“Memoir of the Master,” by Morihei Ueshiba with commentary by Stanley Pranin

“I want considerate people to listen to the voice of Aikido. It is
not for correcting others; it is for correcting your own mind”

One of the first aikido books published in English appeared in 1963. It was authored by Morihei Ueshiba’s son, Kisshomaru Ueshiba, who later became the Second Doshu. This book contained a short section titled “Memoir of the Master.” It is a collection of aphorisms attributed to Morihei that encapsulates the essence and principles of Aikido.

The text of “Memoir of the Master” was very influential among early aikidoka, being widely disseminated in the aikido community, and translated into many different languages. I recall a small printed booklet available in some aikido dojos that contained the “Memoir of the Master” text. Like my fellow practitioners, I read these maxims over and over again. They formed the basis of my early understanding of the philosophical principles underlying aikido.

I ran across the text again recently and slowly re-read the passages. Now, nearly 50 years later, I find that the impact of “Memoir of the Master” has not been diminished with time. With a lifetime of experiences behind me, I have a different level of understanding, but remain in total awe of the innovative thinking of the Founder.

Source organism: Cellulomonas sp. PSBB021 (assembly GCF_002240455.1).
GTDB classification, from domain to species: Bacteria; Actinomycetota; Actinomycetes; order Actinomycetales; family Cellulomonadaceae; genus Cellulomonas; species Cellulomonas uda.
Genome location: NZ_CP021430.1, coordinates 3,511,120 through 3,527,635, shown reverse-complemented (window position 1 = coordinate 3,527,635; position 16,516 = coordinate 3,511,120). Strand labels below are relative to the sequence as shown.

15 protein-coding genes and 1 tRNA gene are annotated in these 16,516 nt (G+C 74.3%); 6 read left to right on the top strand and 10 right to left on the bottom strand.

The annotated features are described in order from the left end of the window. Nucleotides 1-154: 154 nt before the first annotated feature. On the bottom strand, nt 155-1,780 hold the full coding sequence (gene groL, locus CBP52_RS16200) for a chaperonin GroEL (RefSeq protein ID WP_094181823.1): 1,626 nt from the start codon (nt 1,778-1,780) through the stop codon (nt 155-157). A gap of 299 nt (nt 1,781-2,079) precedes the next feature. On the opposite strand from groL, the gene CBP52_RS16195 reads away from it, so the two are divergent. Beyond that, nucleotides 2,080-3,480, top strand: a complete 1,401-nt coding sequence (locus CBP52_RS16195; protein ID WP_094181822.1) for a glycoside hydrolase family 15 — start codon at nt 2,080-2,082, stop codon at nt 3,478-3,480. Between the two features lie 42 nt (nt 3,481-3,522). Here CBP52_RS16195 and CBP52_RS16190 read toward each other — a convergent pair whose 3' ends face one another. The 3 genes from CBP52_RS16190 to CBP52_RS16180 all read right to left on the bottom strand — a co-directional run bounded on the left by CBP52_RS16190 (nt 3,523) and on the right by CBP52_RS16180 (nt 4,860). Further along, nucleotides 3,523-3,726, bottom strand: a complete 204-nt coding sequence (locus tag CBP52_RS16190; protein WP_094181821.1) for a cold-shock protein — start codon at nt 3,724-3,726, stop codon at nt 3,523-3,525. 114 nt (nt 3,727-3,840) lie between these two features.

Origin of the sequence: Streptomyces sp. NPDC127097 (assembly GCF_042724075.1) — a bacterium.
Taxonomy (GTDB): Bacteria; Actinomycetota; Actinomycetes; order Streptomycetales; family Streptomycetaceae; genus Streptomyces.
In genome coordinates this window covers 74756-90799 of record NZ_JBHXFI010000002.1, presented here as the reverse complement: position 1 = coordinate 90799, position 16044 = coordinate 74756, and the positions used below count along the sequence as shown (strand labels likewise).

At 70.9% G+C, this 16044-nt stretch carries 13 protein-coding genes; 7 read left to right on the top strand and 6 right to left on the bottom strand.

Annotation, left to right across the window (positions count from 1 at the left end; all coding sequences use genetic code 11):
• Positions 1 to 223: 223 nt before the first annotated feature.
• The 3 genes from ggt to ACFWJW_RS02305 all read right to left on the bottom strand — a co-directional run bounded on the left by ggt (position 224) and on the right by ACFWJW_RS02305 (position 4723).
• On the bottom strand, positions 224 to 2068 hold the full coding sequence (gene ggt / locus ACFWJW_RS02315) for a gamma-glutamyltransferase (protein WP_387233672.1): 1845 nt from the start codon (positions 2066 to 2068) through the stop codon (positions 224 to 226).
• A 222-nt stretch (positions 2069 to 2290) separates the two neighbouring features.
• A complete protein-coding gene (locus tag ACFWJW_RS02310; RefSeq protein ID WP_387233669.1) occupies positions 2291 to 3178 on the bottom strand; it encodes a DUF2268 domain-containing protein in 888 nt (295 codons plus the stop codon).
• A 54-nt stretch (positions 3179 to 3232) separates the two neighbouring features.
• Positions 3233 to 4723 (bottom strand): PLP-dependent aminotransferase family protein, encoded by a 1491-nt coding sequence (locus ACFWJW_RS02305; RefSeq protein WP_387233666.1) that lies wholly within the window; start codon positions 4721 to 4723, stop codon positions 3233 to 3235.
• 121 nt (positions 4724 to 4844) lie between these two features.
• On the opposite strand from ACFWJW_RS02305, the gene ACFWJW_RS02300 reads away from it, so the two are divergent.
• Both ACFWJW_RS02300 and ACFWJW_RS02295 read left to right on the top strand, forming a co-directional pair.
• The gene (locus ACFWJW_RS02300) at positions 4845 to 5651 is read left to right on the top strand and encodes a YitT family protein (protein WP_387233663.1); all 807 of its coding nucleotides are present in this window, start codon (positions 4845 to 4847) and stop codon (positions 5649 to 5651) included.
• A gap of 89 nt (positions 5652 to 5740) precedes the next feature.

I would like to share these wonderful passages to readers who may be encountering them for the first time. I have added some thoughts of my own which appear italicized in the text.


As ai (harmony) is common with ai (love), I decided to name my unique budo “Aikido,” although the word “aiki” is an old one. The word which was used by the warriors in the past is fundamentally different from that of mine.

Although Morihei did not actually choose the name “Aikido,” he embraced its use after the name was selected. He would refer to his art mostly as “Aiki” in conversation. The key distinction here is that Morihei was using the term in a different sense than that employed historically in a martial arts context. The older meaning of “aiki” relates to tactical matters of neutralizing and controling an opponent. Morihei expands the meaning of “aiki” to include a loving and harmonious mindset in applying Aikido’s techniques. This is an innovative concept.

Aiki is not a technique to fight with or defeat the enemy. It is the way to reconcile the world and make human beings one family.

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